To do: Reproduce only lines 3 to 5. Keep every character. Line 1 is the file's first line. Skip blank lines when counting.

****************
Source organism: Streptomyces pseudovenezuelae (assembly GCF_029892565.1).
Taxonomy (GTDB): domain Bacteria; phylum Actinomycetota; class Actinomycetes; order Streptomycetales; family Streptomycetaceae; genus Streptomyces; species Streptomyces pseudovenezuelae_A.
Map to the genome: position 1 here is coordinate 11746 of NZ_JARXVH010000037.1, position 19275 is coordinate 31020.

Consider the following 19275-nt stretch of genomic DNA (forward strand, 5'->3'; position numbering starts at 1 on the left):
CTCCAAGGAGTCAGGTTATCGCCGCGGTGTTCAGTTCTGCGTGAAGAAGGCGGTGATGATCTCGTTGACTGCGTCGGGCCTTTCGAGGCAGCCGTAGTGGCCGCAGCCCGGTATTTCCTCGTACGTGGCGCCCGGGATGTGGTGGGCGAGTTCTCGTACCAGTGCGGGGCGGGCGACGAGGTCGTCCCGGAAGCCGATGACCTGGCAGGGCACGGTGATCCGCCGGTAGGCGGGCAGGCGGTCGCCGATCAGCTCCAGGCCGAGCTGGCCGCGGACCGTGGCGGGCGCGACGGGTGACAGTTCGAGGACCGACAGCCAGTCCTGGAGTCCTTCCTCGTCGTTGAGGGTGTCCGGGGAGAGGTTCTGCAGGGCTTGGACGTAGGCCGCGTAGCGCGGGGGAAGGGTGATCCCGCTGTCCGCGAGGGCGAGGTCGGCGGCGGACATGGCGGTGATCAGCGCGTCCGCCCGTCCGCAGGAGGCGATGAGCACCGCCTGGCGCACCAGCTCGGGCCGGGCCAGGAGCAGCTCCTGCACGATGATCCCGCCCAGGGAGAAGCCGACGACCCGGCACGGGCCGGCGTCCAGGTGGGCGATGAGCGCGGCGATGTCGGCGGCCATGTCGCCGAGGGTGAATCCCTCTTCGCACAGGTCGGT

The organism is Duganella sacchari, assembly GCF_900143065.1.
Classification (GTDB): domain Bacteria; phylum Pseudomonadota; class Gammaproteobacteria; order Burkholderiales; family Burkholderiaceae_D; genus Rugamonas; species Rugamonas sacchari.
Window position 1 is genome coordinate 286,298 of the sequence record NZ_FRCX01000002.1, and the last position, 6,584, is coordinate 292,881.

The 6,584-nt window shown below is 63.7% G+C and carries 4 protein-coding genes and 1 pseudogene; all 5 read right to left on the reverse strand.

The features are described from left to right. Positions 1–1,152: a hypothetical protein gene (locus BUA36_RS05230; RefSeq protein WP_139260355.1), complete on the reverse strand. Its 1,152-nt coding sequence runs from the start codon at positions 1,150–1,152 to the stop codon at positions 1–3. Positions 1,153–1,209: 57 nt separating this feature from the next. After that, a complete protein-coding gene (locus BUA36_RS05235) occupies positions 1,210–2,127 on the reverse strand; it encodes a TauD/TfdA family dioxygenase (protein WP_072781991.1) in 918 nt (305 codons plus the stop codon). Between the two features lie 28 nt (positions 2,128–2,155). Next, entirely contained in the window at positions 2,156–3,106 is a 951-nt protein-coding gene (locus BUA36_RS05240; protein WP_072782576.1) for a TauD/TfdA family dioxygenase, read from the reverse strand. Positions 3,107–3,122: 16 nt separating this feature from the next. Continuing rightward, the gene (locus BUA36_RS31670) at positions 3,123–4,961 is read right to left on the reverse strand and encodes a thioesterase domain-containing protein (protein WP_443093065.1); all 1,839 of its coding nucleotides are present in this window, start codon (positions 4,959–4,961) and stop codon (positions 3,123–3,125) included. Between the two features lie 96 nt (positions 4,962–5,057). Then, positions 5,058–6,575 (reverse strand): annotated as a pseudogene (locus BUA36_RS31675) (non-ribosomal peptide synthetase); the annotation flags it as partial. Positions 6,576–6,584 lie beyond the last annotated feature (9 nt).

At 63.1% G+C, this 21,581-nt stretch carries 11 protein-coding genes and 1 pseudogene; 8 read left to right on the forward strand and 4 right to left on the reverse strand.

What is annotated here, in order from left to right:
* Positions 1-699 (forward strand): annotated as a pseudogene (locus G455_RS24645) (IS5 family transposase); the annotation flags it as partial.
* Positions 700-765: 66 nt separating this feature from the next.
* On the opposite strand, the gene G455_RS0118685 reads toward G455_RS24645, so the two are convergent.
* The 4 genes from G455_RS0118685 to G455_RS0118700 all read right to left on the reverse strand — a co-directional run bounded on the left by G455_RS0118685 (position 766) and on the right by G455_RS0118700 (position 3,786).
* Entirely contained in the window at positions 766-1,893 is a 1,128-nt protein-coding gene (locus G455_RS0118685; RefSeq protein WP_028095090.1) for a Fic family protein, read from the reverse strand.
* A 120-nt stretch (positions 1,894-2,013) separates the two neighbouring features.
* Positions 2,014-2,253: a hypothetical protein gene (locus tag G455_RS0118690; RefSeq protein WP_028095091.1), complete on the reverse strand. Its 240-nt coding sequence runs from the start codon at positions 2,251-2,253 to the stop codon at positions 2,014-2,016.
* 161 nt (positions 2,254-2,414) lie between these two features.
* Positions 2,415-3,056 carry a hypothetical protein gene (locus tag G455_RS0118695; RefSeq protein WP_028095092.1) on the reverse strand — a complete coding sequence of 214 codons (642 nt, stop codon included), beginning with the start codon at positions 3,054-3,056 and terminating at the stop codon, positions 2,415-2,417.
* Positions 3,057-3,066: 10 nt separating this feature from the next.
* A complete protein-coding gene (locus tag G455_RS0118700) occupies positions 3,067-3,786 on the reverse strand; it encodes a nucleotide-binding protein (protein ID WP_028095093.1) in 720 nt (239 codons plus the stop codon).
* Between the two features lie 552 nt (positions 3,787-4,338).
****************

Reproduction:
Map to the genome: position 1 here is coordinate 11746 of NZ_JARXVH010000037.1, position 19275 is coordinate 31020.

Consider the following 19275-nt stretch of genomic DNA (forward strand, 5'->3'; position numbering starts at 1 on the left):
CTCCAAGGAGTCAGGTTATCGCCGCGGTGTTCAGTTCTGCGTGAAGAAGGCGGTGATGATCTCGTTGACTGCGTCGGGCCTTTCGAGGCAGCCGTAGTGGCCGCAGCCCGGTATTTCCTCGTACGTGGCGCCCGGGATGTGGTGGGCGAGTTCTCGTACCAGTGCGGGGCGGGCGACGAGGTCGTCCCGGAAGCCGATGACCTGGCAGGGCACGGTGATCCGCCGGTAGGCGGGCAGGCGGTCGCCGATCAGCTCCAGGCCGAGCTGGCCGCGGACCGTGGCGGGCGCGACGGGTGACAGTTCGAGGACCGACAGCCAGTCCTGGAGTCCTTCCTCGTCGTTGAGGGTGTCCGGGGAGAGGTTCTGCAGGGCTTGGACGTAGGCCGCGTAGCGCGGGGGAAGGGTGATCCCGCTGTCCGCGAGGGCGAGGTCGGCGGCGGACATGGCGGTGATCAGCGCGTCCGCCCGTCCGCAGGAGGCGATGAGCACCGCCTGGCGCACCAGCTCGGGCCGGGCCAGGAGCAGCTCCTGCACGATGATCCCGCCCAGGGAGAAGCCGACGACCCGGCACGGGCCGGCGTCCAGGTGGGCGATGAGCGCGGCGATGTCGGCGGCCATGTCGCCGAGGGTGAATCCCTCTTCGCACAGGTCGGT